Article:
For the first commemoration of the country’s Film Industry Month, the national film agency is offering film viewings of eight restored Filipino classics for free.
Professional film critic Philbert Dy tweeted that Filipinos can stream movies by renowned filmmakers like Lino Brocka and Ishmael Bernal without charge through the website of the Film Development Council of the Philippines (FDCP).
The film offerings can be availed until September 30.
Dy added that he “wholeheartedly” recommends all the available films to Filipinos but he urged the public to watch Kidlat Tahimik’s “Turumba” first.
FDCP previously announced that eight movies considered classics in the local film industry will be streamed on its website in honor of the Philippine Film Industry Month.
These are “Brutal” directed by Marilou Diaz-Abaya, “Insiang” and “White Slavery” by Lino Brocka, “Manila By Night” and “Pagdating sa Dulo” by Ishmael Bernal, “The Sex Warriors and the Samurai” by Nick Deocampo and “Turumba” and “Sinong Lumikha ng Yoyo, Sinong Lumikha ng Moon Buggy” by Kidlat Tahimik.
These films walked so our film industry can run.
Eight restored classics will be available for screening at the FDCP Channel for FREE. Register at https://t.co/1ywHsCtu7M to watch the films from September 1 to 30.#AngBagongSinemula #PhilippineFilmArchive #FDCPChannel pic.twitter.com/UejiOVUJpw
— Film Development Council of the Philippines (FDCP) (@FDCPH) August 28, 2021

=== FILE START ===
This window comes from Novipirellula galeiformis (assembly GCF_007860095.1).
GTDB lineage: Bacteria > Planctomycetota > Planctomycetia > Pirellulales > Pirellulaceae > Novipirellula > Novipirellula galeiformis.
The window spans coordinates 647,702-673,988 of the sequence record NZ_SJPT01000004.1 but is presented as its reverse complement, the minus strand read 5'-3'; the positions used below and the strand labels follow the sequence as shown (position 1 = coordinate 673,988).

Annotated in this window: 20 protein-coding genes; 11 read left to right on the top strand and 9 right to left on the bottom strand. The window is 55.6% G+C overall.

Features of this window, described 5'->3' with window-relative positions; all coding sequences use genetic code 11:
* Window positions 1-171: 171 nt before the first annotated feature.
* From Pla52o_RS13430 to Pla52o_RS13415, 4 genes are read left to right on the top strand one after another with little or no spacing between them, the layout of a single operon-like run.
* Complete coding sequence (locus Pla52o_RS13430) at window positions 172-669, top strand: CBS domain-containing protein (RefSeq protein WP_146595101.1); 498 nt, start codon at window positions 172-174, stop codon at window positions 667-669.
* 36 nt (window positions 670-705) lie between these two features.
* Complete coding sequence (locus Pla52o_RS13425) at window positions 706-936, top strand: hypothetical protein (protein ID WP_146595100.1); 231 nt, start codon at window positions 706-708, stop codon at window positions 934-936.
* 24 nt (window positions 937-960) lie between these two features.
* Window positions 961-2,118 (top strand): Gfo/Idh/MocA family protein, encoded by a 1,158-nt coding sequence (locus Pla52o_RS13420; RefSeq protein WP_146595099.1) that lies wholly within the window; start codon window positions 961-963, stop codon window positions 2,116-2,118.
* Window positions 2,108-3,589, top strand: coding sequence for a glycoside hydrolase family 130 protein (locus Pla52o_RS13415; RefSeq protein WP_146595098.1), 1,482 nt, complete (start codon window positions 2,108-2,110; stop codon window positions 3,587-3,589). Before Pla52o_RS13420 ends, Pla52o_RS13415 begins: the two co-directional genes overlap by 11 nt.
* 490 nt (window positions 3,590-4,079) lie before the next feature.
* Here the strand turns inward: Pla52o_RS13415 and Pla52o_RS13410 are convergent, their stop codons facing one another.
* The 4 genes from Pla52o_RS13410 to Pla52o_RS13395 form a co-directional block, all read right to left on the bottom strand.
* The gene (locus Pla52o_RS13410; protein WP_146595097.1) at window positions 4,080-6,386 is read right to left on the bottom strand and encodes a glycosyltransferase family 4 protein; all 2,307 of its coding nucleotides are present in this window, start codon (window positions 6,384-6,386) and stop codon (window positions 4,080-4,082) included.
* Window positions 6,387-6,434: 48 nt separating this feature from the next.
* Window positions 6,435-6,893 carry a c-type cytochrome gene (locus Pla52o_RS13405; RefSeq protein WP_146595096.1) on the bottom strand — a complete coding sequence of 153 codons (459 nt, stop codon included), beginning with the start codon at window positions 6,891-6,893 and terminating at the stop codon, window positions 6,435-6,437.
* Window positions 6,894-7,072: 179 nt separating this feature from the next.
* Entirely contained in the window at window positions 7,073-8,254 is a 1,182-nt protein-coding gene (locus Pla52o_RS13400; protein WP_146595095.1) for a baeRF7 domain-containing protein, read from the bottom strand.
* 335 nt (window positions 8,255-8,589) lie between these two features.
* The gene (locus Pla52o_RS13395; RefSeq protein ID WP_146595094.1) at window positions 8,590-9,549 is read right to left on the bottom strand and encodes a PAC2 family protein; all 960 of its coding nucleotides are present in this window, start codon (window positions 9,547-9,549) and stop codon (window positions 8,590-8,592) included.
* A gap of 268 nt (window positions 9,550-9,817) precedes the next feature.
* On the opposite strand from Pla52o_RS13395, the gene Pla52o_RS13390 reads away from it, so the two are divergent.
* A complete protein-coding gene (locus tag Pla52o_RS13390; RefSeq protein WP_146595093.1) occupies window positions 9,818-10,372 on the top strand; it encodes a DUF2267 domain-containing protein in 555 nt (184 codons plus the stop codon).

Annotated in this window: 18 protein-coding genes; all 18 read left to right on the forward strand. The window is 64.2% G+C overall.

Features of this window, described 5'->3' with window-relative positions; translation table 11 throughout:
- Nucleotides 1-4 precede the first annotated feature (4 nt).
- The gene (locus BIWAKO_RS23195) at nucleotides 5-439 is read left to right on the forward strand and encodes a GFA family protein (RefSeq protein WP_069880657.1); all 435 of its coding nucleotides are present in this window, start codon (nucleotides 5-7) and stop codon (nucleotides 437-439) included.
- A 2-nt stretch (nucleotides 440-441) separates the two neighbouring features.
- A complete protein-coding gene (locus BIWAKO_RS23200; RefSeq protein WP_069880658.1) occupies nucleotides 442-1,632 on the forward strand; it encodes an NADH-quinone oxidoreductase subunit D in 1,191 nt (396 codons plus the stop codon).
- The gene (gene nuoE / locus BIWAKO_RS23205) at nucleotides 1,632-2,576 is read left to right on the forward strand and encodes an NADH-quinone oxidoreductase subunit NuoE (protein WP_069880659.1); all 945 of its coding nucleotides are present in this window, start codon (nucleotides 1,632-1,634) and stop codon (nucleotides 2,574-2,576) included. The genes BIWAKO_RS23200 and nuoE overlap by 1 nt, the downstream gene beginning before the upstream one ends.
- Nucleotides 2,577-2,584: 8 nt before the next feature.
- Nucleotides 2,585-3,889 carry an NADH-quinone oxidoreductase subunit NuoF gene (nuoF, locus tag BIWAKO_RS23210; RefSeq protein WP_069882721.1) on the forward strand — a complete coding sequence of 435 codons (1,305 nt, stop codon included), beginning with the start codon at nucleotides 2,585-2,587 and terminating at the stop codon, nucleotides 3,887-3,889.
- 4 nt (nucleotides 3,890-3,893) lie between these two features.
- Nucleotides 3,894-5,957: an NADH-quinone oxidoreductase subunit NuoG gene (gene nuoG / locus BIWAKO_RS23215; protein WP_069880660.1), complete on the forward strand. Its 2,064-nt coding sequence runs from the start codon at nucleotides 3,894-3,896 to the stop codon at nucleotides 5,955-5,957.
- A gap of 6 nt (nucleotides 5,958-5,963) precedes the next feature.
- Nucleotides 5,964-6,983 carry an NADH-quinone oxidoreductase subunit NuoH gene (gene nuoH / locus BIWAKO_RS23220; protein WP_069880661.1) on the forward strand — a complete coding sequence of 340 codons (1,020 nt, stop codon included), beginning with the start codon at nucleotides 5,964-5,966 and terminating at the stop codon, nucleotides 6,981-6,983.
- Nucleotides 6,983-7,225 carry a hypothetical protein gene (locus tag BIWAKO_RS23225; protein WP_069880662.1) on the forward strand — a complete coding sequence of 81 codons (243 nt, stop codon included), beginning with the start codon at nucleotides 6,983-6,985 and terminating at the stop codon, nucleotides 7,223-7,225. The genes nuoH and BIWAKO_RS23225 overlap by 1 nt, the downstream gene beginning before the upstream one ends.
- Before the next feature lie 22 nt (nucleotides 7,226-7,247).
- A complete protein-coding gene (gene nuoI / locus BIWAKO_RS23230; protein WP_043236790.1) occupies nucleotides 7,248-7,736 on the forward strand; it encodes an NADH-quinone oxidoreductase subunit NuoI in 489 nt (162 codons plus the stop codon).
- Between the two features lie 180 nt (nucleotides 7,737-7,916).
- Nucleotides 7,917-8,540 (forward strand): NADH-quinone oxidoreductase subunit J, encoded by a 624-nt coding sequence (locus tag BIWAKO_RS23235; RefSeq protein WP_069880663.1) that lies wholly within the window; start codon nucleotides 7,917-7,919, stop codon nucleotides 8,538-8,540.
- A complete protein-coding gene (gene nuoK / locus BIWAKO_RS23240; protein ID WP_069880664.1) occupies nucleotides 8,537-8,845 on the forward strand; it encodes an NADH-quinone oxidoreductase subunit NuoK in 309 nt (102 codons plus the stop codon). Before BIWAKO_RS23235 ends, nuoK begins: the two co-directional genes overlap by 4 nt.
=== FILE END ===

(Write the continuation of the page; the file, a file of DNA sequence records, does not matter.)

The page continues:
President Rodrigo Duterte in February declared September as the “Philippine Film Industry Month” to be celebrated annually with FDCP’s guidance.
“There is a need to recognize the invaluable contribution and sacrifices of all stakeholders and sectors of the film industry, as well as provide avenues to showcase and celebrate the achievements and progress of the discipline of film and filmmaking,” part of the proclamation reads.
The month of September is significant in the history of local cinema since it was on Sept. 12, 1919 when the first film produced and directed by a Filipino was shown in theaters.
This was “Dalagang Bukid” by Jose Nepomuceno, which tells the story of a young flower vendor wooed by a loan shark who takes advantage of her parent’s financial dilemma.
Since then, hundreds of films have been produced in the local industry which are now considered classics or those that have significantly reshaped the country’s filmmaking landscape.